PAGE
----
Caroline Hatchett: What inspired you to pursue cooking professionally?
Joe Cicala: I was planning to go for school for art history but realized there was no money in it. As I worked with my mother at her catering job, I realized it was a better medium to express myself. I feel like you can stimulate more senses, hear food sizzle, taste it, and see the color and the texture. You don’t get that with painting and sculpting. Plus, I was culturally connected to it.
CH: Would you recommend culinary school to aspiring cooks? Do you hire chefs with and without a culinary school background?
JC: I’m conflicted. There are better ways to learn. I went to culinary school but just took lab classes, enough to get a job and learn in the field. You graduate and you have debt on top of that. I hire people either way, as long as you’re passionate.
CH: Who are some of your mentors? What have you learned from them?
JC: T he closest is Chef Fabio Salvatore from Café Milano in D.C. It was lots of fun tot talk to him about food; he felt so passionately. It was so moving. I remember conversations between lunch and dinner. He was from Abruzzo—I was learning to cook the cuisine from the region. When I came for a tasting [at Le Virtù], I dipped into that repertoire, and that was one of the reasons I was hired.
CH: What advice would you offer young chefs just getting started?
JC: It’s a long road to make it and not be discouraged. If you’re in it for the money, you’re in it for the wrong reasons. Keep your head up, and be able to take lots of abuse. You need a lot of lucky breaks, too. It’s possible to be successful, but you have to know what you’re getting yourself into.
CH: What is your philosophy on food and dining?
JC: Food should be fun. I try to find interesting dishes from Italy and discover something no one has ever seen. The challenges are to find ingredients in the United States that are the same quality as Italy. I don’t change recipes to suit the American palate. I stay true to what Italians eat. Some guests don’t get it, but a majority of our clients have spent time in Italy and they haven’t had [a dish] since their parents passed away. We stay true to tradition. If I do something creative, I stay rooted in the culture.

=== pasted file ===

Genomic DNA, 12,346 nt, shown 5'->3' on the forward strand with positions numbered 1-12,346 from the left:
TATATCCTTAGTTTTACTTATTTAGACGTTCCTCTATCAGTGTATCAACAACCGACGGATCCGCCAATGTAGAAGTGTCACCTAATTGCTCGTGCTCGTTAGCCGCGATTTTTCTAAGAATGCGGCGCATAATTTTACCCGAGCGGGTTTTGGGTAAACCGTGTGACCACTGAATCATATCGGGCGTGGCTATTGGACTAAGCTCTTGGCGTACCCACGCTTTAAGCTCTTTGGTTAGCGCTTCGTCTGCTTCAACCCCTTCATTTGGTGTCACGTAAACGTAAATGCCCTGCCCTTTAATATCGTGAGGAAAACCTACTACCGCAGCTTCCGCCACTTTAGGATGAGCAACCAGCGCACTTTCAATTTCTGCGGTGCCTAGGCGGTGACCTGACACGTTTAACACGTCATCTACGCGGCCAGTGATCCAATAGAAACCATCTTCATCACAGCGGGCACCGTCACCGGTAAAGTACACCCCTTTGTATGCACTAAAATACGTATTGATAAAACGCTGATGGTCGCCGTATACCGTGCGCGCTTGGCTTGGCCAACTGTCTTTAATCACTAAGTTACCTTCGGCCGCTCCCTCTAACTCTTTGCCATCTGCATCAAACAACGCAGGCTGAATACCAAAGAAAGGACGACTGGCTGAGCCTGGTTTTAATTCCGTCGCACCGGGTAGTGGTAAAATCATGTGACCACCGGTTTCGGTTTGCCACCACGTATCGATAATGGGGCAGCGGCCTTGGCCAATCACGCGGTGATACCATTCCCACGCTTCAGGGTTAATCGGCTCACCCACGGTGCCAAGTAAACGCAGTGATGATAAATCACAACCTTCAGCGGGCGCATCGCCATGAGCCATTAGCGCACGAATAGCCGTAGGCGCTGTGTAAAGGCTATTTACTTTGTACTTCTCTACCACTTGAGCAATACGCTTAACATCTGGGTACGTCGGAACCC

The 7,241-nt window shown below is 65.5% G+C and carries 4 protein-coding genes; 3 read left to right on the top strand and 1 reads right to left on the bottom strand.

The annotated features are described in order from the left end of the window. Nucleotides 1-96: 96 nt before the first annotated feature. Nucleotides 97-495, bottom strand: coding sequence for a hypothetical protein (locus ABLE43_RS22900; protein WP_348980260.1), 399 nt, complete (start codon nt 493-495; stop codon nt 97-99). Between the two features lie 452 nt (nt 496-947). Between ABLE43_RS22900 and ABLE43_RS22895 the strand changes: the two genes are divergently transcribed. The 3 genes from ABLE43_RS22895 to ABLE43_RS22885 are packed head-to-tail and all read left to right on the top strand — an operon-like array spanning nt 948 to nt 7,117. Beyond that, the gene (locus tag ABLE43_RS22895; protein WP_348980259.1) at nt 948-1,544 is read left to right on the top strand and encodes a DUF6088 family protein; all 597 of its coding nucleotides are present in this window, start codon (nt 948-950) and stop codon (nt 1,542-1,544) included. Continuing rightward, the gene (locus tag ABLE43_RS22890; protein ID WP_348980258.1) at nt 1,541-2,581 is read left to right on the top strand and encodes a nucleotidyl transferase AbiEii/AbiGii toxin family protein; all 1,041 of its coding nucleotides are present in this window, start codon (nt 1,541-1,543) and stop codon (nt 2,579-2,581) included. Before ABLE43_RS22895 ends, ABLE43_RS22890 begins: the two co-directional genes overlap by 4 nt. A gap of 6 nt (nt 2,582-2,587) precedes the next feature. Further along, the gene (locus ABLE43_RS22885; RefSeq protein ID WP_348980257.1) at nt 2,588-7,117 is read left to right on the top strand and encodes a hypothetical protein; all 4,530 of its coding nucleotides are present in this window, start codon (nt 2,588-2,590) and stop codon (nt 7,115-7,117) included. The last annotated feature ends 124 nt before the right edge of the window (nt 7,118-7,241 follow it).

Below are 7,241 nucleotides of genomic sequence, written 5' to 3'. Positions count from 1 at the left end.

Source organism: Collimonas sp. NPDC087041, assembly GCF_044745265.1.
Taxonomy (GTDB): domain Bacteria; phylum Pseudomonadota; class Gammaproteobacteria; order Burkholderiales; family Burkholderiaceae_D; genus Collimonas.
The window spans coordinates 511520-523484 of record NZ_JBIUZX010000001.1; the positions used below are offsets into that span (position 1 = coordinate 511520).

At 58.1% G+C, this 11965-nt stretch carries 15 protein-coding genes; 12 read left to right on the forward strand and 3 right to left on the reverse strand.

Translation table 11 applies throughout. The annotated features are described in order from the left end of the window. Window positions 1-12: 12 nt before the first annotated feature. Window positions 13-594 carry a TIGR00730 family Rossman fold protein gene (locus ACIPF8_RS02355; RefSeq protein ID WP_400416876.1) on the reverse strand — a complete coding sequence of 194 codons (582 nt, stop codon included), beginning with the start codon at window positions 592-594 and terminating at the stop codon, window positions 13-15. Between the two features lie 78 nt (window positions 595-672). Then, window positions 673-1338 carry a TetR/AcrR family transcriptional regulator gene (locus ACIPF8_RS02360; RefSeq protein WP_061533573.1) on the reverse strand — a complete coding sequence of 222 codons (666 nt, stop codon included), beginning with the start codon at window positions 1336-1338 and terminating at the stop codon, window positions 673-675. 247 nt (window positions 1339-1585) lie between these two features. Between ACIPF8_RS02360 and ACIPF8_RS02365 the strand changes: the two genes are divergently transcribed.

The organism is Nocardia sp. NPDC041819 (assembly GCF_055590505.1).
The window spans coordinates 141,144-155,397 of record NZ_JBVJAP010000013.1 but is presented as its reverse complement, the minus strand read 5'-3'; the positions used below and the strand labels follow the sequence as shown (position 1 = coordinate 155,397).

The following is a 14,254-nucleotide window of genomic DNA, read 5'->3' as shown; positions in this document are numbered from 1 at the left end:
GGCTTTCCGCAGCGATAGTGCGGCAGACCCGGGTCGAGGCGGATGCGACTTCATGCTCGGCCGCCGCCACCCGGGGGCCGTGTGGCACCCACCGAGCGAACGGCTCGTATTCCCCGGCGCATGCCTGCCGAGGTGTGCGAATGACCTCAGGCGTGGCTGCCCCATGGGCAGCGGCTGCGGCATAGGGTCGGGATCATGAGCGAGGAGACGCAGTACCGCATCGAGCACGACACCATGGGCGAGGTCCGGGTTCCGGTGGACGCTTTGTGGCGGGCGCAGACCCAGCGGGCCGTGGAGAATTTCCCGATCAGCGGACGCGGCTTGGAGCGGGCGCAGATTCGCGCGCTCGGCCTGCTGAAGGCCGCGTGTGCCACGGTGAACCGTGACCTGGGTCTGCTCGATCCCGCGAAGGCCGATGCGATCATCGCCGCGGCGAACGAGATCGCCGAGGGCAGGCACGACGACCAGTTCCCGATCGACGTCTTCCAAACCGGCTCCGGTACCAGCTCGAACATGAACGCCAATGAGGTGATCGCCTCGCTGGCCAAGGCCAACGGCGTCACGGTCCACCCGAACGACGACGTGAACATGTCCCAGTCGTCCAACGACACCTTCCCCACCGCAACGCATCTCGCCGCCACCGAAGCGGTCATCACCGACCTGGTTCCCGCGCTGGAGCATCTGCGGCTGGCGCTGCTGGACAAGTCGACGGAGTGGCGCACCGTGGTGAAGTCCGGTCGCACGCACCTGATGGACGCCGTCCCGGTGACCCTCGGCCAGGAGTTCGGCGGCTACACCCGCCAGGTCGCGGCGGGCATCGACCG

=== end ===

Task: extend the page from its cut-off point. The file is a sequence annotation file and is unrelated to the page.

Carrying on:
CH: How do you stay inspired?
JC: When I get burnt out, I go immediately to Italy. My attitude is refreshed. The lifestyle is something that I miss. Kitchens take a lot out of you, and it reminds me why I did this in the first place. I read lots of books and Internet, too. But you have to go to Italy to bring it back.
CH: What is your favorite dish you have ever made?
JC: Last year I cracked open a culatello that was one a half years old. I couldn’t believe the floral notes from the mold that developed. It was semi-euphoric—it really was. It took so long. When you do it right, it’s a great surprise.
CH: What does success mean for you?
Living comfortably and being happy and proud of what you’re doing.
CH: Tell me about your next project.
JC: We have a new restaurant. It’s a fall opening, and we’re in negations for the property. The concept is an enoteca with a wood-fired brick oven. I want to keep the food Southern Italian. It’s a fun way for me to get outside of Abruzzo and tap another region. It’ll be doing Neapolitan DOP pizza. I have a friend, who’s connected with the school there,and I want to take the [pizza] course. You never know what you’ll learn, and I’ll use any excuse to go. I want to do lots of things from the oven. Think oven-roasted meats, baked pastas, and breads. I’ll keep it in the style of an enoteca and serve wines from all over Italy. It’s a great way for people to learn more about Italian wines and try things they don’t see on wine menus. The most fun aspect is the bar. We’ll run a traditional Italian bar with antipasti displayed behind the bar, like tender slices of salumi. Like Spanish tapas, but an antipasteria, as they call it in Italy.